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A landscape showing a grassy area with park benches near a lake, surrounded by forest and mountains
A popular local bathing spot on the lake Tjønna, with the mountain Trysilfjellet in the background
A map of the county Hedmark with Nybergsund to the east
A map of the county Hedmark with Nybergsund to the east
The location of Nybergsund in Hedmark
A map of the county Hedmark with Nybergsund to the east
A map of the county Hedmark with Nybergsund to the east
Nybergsund (Norway)
Coordinates: 61°15′40″N 12°19′23″E / 61.26111°N 12.32306°E / 61.26111; 12.32306Coordinates: 61°15′40″N 12°19′23″E / 61.26111°N 12.32306°E / 61.26111; 12.32306
RegionEastern Norway
 • Total0.68 km2 (0.26 sq mi)
 • Total363
 • Density534/km2 (1,380/sq mi)
Time zoneUTC+01:00 (CET)
 • Summer (DST)UTC+02:00 (CEST)

Nybergsund is a village in the municipality of Trysil in Innlandet county, Norway with a population of 363.[1] The village is best known for serving as a hiding place for the Norwegian royal family and Cabinet and sustaining German bombing during the German conquest of Norway. The town is also the birthplace of award-winning Norwegian writer and translator Tormod Haugen.

General information[edit]


Nybergsund is located a few kilometres south of the municipality's administrative center Innbygda. The village is built on the eastern banks of the Trysilelva (Trysil River), which is a segment of the larger river known in Sweden as Klarälven. Nybergsund is located roughly 25 km (16 mi) away from Norway's border with Sweden.


Nybergsund was named after a local farm, Nyberg, and the element -sund, meaning strait. In the village's early days, the site of Nyberg farm was used as a harbor for ferries that went along Trysilelva.[2]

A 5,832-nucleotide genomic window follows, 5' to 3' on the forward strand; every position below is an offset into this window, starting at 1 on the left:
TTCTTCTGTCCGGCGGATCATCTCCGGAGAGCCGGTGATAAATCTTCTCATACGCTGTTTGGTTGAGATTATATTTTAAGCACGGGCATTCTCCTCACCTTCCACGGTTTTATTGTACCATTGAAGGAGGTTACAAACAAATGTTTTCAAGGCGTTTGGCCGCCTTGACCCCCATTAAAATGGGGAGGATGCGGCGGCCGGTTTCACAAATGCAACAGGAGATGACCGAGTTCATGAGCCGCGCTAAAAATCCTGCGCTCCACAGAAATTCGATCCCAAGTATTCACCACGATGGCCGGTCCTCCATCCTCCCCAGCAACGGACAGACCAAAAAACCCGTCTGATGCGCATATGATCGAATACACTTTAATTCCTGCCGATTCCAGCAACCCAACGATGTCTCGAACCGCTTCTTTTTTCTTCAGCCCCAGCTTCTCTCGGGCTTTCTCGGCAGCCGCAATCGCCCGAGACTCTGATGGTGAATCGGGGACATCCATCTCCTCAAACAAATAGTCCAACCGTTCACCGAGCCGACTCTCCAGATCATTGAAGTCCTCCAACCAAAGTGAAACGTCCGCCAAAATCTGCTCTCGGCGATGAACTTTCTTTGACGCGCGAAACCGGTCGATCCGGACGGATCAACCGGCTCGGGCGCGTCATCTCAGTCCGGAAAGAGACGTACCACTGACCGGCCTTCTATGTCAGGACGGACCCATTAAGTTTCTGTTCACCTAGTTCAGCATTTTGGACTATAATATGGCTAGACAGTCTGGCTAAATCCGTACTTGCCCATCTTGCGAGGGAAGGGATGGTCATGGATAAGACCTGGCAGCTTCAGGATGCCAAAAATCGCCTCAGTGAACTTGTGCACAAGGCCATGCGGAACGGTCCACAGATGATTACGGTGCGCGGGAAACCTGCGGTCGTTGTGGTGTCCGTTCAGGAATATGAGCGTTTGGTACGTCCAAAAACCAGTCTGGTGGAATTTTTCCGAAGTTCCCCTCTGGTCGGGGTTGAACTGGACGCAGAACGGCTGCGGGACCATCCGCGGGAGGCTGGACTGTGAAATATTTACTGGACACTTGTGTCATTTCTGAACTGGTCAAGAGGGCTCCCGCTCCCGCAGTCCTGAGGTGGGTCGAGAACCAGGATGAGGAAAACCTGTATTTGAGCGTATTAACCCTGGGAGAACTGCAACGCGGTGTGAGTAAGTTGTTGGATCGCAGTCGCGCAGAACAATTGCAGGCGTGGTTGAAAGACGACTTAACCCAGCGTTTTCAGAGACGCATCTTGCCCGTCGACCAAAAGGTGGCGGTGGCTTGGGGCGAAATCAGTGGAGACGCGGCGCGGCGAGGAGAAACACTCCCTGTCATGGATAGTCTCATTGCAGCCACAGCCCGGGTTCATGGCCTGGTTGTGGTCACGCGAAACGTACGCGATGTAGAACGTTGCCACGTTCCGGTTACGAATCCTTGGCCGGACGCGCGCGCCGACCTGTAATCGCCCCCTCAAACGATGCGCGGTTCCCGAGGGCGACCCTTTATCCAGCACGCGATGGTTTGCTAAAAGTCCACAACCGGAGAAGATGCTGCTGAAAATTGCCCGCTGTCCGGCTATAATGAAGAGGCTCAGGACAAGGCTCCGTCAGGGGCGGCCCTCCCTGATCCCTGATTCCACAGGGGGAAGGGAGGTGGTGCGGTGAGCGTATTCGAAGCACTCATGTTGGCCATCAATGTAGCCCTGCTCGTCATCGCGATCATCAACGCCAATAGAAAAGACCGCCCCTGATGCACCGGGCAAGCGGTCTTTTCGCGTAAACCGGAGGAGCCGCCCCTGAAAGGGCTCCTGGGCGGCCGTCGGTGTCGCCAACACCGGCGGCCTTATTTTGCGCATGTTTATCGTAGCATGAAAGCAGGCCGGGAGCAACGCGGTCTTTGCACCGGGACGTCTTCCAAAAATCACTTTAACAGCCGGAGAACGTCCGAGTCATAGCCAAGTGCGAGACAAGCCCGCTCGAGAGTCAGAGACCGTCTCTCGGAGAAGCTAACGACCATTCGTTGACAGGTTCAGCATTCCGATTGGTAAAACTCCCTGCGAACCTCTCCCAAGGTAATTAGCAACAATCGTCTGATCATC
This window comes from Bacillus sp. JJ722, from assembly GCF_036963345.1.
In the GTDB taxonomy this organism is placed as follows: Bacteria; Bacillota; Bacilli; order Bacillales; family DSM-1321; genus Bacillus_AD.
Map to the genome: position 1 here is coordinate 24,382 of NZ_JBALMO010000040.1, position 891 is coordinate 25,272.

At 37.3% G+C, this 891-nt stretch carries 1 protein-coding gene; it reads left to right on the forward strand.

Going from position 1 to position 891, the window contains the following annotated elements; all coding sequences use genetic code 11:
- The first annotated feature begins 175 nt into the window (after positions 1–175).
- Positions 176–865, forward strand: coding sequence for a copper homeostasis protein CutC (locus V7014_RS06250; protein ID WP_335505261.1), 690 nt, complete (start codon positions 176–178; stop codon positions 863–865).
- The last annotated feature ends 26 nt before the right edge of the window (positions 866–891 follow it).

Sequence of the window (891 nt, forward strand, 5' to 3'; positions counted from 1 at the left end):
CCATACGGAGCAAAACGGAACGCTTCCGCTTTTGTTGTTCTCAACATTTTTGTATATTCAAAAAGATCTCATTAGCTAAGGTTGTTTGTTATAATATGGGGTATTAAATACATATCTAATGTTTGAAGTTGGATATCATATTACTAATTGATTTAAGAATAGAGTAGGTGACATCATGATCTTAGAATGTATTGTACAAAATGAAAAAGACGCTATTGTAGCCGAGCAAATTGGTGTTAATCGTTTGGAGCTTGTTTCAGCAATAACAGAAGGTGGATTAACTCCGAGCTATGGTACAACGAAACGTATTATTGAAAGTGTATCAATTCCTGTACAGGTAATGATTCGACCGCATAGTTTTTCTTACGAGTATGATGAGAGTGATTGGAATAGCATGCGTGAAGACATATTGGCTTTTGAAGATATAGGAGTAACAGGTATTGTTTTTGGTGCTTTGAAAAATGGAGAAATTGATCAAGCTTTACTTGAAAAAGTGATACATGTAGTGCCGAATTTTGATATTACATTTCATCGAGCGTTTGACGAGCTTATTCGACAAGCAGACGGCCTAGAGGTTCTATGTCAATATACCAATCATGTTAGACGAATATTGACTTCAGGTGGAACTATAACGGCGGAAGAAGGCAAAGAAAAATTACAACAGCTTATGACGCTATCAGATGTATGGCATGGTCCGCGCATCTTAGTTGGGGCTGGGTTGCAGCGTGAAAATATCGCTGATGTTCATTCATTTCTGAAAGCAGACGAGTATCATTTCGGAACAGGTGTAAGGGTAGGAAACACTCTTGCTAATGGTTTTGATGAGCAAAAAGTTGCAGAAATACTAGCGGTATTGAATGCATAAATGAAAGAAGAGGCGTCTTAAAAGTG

World War II[edit]

A stone monument in a forest clearing, adorned with a plaque and small Norwegian flag
The monument commemorating the bombing in Kongeparken, erected 1946

Two nights after the invasion of Norway, on 11 April 1940, King Haakon VII, Crown Prince Olav, and the fleeing Norwegian government sought refuge in Nybergsund.[2] Previously, they had been staying in the nearby town of Elverum to the southeast, where the Elverum Authorization was made that gave absolute power to the executive branch after the Parliament of Norway could no longer safely convene in Oslo. It was in Nybergsund that King Haakon met with his Cabinet, telling them of the ultimatum he received when he had met with German Minister to Norway, Curt Bräuer. The minister had urged him to follow the example of his brother Christian X of Denmark and capitulate, appointing the fascist leader Vidkun Quisling as the new Norwegian Prime Minister. King Haakon had already refused the minister's demands, despite threats of harsh conditions for Norway if he did not comply, but he also said that he could not give a decision until he consulted with the government ministers, who had the final word. In an emotional meeting with the Cabinet, King Haakon said that he felt it was against his duty as king and the will of the Norwegian people to give in to the demands, but he would abdicate so as not to stand in the way if the Government decided otherwise.[3]

Within hours, the Cabinet had made their decision to not capitulate. They reached Minister Bräuer by telephone that night to inform him of their decision. They also broadcast a message to the Norwegian people on NRK, reiterating their decision and promising that Norway would resist the invasion for as long as possible.